As far as E-shift goes, here is a pretty good article from a few years ago.
From the article:
"The most pressing question for consumers is, “does it actually look better?” On the whole, yes. Images projected using the 4K upscaling and e-shift2 optical output have the appearance of having higher resolution, and feature smoother diagonals. What’s more, there is hardly any pixel grid visible on the image as a result of the system.
With that in mind, you might be surprised to read that turning on the e-shift system causes the actual resolution, as seen with single-pixel line pairs in resolution test patterns, to drop. Black and white alternating line pairs, used to assess resolution, appear more defined when the projector is operating in its “original” 1080p mode. And yet, with actual content, we still preferred to have the e-shift system enabled.
We wondered if the black and white line pairs could cause temporal crosstalk between Sub-frame A and Sub-frame B. Remember, in a resolution test pattern, the lines are packed directly beside each other, and to display this with e-shift, some of the pixels on the imager may be put in a position where they must rapidly switch between white and black. Therefore, we might be seeing lessened resolution with these patterns due to the extreme changes we’re asking the LCOS chips to make. (The idea that static resolution can be impacted by the panels’ motion resolution is a concept that still bends our minds). Real movie content is not so synthetic and challenging as this, which would explain why we had no complaints during actual usage: for example, asking the LCOS chips to change from one extreme of the dynamic range to another (white to black) is a harder task than asking them to draw, for example, similarly coloured pixels in an actors’ face."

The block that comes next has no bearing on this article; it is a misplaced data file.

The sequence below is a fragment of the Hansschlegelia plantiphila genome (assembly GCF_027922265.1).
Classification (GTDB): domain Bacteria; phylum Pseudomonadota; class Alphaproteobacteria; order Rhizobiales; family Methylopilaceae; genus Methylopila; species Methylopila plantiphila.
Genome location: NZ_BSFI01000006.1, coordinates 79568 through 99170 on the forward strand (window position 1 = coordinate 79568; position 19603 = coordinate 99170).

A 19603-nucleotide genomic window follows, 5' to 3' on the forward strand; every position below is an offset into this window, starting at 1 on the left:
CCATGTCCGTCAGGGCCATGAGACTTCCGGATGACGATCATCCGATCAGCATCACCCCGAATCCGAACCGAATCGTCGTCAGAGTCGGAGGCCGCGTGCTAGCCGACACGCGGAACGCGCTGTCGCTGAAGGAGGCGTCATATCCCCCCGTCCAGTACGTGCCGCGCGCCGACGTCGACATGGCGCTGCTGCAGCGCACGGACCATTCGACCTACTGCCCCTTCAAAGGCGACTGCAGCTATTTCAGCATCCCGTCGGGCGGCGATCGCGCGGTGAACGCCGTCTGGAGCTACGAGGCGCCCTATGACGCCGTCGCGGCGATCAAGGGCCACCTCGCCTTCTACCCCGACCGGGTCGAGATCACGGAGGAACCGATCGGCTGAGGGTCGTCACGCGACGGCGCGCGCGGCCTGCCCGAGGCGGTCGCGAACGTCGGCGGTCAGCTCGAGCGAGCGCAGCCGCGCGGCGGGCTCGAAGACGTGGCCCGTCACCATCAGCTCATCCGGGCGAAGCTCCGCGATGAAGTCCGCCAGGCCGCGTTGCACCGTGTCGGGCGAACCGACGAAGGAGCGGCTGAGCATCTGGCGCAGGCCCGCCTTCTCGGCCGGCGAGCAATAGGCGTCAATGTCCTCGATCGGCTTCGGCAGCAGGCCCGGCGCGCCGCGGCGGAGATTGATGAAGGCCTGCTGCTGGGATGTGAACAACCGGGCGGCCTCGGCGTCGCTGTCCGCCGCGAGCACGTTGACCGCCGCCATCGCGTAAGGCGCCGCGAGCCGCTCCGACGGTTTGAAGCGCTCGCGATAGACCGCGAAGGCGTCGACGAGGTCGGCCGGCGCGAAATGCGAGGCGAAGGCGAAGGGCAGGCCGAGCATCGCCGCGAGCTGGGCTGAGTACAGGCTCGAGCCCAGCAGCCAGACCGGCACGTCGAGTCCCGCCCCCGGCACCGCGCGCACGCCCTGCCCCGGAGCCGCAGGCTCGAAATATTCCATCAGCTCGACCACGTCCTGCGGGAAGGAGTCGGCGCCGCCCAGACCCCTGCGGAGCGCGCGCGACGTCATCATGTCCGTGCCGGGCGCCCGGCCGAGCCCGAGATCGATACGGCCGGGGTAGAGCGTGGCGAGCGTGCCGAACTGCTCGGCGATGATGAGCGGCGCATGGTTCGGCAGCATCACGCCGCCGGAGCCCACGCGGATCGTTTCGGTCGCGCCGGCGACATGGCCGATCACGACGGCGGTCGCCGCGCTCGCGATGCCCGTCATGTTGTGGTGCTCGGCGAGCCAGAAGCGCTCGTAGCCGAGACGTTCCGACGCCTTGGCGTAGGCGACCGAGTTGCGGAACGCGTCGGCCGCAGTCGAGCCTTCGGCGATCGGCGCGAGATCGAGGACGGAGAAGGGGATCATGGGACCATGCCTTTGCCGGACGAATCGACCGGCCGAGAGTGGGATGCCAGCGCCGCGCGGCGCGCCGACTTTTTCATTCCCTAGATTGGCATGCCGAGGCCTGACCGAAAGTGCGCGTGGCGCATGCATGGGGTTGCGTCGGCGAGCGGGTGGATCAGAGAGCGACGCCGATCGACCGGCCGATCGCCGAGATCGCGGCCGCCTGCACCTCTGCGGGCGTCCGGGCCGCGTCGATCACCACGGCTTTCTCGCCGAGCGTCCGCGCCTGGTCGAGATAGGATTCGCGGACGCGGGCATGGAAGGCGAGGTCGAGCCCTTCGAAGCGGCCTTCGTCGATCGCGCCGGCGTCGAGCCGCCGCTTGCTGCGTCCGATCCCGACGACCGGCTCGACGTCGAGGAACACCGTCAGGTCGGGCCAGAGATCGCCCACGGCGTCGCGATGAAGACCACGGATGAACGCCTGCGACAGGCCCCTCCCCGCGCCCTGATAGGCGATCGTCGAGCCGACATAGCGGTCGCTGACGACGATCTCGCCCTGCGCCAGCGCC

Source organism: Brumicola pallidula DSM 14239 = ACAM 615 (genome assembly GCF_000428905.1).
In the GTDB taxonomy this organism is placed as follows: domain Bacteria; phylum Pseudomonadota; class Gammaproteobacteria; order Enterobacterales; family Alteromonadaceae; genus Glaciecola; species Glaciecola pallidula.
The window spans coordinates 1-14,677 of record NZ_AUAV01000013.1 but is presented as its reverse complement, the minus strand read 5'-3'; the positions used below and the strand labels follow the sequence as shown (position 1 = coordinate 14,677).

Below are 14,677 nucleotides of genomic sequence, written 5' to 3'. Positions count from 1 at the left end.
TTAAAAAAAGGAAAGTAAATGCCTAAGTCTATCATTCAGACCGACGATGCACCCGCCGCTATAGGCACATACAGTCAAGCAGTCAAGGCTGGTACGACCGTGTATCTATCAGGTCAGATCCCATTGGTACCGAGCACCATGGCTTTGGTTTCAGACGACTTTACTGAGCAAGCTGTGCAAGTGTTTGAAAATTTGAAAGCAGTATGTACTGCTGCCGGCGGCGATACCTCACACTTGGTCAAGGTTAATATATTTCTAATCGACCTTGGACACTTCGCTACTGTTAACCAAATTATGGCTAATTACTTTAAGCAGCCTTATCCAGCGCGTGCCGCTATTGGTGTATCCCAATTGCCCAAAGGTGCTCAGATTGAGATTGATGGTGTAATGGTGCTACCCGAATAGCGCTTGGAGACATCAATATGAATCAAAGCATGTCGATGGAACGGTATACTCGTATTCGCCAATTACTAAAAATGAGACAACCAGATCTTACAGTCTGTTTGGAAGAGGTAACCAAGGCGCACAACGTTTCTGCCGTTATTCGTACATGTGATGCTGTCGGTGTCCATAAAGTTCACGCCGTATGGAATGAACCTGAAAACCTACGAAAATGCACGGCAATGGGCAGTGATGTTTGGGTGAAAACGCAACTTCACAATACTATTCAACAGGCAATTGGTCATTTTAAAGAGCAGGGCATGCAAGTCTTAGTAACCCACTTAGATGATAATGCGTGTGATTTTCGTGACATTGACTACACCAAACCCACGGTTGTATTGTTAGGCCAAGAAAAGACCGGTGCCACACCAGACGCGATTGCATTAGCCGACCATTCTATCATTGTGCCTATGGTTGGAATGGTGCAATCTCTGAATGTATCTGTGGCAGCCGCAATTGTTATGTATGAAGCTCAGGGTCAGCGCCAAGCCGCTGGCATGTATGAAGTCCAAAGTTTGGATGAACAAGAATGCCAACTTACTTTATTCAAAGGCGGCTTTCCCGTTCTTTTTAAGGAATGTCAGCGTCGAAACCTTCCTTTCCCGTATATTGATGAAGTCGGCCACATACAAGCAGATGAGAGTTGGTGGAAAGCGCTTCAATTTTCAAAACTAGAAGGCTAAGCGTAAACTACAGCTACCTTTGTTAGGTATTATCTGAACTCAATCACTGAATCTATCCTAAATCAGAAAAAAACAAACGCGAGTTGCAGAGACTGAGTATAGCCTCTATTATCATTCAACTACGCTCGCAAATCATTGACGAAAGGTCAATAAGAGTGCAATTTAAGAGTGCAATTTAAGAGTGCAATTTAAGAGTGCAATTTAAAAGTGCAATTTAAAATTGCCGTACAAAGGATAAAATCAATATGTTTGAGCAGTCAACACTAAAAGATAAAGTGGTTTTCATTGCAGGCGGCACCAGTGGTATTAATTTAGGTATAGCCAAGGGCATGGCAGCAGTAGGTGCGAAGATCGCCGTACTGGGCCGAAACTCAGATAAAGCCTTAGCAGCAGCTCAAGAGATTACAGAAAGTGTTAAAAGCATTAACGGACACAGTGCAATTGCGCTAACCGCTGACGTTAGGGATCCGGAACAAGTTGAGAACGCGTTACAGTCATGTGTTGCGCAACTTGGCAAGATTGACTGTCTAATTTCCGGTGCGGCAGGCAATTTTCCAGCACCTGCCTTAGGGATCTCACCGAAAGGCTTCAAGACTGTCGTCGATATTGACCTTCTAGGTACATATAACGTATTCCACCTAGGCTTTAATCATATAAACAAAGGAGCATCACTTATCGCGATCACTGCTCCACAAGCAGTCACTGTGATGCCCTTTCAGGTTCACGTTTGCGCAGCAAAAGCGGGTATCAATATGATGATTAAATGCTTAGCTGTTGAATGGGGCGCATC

But with this being a native 4K projector, you have the choice to turn E-shift off if you want. As I said, I will compare both ways and then decide.